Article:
Joint Boards Articulation CommissionMeeting Summary Notes
Mary Brau, Lane Community College
Tamara Dykeman, Oregon Community College Association
The meeting was called to order by Chair Jon Carnahan.
1. Summary Notes for June 2, 1999
The summary notes were approved as submitted.
2. JBAC History, Organizational Structure, Membership Review, and Resources
Carnahan provided an historical account of the JBAC formation and its preceding organization as well as the issues with which each had dealt. The need for a public relations effort was noted. Concern was voiced that the Governor, as well as the general public, does not know how well courses transfer. Transfer statistics were discussed and it was noted that they are fairly flat so wouldn't make a very saleable story. If the data is clear that the patterns of transfer have changed Creighton suggested a bi-fold pamphlet as an effective means of communication.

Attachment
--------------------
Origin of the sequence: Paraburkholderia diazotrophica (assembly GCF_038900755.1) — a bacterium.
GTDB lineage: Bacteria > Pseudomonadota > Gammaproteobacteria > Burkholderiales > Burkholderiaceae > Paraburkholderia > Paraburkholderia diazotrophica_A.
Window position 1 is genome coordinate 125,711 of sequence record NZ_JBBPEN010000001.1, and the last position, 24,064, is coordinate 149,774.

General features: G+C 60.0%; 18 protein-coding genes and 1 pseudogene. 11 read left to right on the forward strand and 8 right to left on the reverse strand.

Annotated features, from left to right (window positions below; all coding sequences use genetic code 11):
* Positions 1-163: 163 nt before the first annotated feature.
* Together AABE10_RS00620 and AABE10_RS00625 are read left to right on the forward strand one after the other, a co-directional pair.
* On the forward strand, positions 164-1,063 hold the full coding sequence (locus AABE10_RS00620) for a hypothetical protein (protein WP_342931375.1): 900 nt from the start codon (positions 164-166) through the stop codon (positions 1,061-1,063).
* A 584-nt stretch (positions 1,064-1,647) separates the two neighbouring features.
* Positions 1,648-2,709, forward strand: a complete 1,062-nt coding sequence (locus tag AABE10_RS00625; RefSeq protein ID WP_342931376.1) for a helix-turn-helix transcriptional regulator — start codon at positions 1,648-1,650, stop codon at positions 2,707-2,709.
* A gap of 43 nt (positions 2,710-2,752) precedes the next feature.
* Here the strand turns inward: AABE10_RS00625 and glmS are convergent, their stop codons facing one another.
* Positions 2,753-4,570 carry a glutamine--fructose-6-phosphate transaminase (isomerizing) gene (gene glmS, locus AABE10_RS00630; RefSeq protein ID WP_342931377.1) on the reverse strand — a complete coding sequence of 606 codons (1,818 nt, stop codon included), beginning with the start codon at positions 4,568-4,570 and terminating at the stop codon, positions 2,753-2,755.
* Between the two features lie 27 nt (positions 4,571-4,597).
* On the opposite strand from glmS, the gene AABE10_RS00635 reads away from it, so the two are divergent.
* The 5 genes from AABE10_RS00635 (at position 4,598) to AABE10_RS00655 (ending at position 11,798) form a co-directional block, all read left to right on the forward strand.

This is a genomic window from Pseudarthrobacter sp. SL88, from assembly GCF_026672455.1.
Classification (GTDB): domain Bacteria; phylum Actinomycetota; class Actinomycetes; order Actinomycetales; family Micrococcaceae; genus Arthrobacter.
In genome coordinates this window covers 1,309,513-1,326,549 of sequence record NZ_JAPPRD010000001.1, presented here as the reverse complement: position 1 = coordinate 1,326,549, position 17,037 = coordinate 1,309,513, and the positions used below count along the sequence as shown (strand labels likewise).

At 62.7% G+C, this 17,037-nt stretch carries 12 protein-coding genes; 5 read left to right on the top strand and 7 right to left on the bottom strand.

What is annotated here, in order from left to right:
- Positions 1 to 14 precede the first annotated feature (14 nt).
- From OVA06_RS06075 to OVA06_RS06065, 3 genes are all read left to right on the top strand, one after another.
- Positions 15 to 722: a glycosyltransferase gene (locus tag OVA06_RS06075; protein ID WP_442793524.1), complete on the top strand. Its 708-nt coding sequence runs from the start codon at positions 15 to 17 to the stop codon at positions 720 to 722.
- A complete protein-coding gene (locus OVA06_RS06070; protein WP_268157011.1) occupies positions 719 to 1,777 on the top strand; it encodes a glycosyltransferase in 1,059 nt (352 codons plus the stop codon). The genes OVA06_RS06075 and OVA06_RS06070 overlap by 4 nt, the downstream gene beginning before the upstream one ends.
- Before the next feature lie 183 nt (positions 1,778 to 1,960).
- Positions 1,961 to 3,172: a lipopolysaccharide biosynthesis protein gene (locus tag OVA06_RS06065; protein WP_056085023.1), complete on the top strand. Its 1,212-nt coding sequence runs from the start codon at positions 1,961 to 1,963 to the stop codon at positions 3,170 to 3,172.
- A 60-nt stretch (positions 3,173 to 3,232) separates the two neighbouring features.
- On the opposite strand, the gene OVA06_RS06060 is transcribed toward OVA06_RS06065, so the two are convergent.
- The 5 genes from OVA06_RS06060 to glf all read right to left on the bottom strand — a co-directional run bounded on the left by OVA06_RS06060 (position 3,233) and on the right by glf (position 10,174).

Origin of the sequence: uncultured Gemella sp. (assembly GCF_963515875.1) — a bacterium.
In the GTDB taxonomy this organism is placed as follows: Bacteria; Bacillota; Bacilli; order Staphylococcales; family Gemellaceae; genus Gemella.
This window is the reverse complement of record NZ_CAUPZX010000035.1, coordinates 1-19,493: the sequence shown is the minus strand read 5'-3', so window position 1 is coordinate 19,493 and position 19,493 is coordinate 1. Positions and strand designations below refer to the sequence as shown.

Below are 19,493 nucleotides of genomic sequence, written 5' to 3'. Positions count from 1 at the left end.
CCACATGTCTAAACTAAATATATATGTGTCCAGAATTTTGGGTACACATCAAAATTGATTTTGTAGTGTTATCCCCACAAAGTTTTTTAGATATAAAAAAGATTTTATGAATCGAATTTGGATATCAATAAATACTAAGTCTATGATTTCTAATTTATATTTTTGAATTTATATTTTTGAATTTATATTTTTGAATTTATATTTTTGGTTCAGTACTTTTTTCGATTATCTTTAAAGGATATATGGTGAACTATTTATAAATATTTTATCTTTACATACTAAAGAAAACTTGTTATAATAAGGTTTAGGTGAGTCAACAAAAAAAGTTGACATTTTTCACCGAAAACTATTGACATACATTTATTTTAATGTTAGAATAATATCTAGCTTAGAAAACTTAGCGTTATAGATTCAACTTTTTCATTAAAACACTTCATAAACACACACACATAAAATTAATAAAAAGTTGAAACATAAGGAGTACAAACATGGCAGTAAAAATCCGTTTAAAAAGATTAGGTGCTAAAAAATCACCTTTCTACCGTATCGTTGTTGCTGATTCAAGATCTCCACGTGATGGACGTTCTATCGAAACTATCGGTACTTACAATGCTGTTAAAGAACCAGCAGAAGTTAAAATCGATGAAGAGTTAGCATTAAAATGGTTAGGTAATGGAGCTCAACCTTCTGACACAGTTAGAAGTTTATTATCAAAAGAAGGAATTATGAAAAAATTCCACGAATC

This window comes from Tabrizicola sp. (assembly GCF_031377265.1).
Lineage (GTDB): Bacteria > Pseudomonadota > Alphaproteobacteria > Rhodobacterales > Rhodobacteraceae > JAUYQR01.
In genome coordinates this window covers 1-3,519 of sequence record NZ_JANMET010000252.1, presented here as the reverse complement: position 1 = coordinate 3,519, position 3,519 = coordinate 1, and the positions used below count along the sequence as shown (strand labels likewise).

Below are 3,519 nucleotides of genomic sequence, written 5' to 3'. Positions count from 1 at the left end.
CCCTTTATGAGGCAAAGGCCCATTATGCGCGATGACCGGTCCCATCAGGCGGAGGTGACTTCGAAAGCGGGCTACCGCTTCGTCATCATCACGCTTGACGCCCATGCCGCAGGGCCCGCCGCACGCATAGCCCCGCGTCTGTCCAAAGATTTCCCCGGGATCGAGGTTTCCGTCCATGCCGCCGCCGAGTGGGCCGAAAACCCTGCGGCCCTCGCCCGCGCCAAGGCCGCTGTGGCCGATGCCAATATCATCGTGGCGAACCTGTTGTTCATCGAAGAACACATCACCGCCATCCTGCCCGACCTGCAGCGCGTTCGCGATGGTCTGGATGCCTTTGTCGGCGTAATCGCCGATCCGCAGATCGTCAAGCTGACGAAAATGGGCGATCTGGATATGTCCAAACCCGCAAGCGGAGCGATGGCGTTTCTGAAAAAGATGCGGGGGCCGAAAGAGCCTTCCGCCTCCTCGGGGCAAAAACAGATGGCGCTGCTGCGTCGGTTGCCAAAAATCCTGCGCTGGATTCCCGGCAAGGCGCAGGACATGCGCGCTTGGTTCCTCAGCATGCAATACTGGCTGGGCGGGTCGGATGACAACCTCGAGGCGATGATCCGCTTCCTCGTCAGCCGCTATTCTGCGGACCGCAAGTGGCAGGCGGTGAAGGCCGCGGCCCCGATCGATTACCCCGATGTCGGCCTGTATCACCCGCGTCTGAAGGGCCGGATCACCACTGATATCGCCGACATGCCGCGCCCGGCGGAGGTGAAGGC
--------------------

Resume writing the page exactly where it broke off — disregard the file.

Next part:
We all want to make things more "user friendly" and, as a result, multiple groups get formed to deal with the same issues. Carnahan noted that he has been appointed to a Blue Ribbon Commission and Dykeman explained that it is dealing primarily with the issue of financial aid in an attempt to encourage more community college students to get a baccalaureate degree.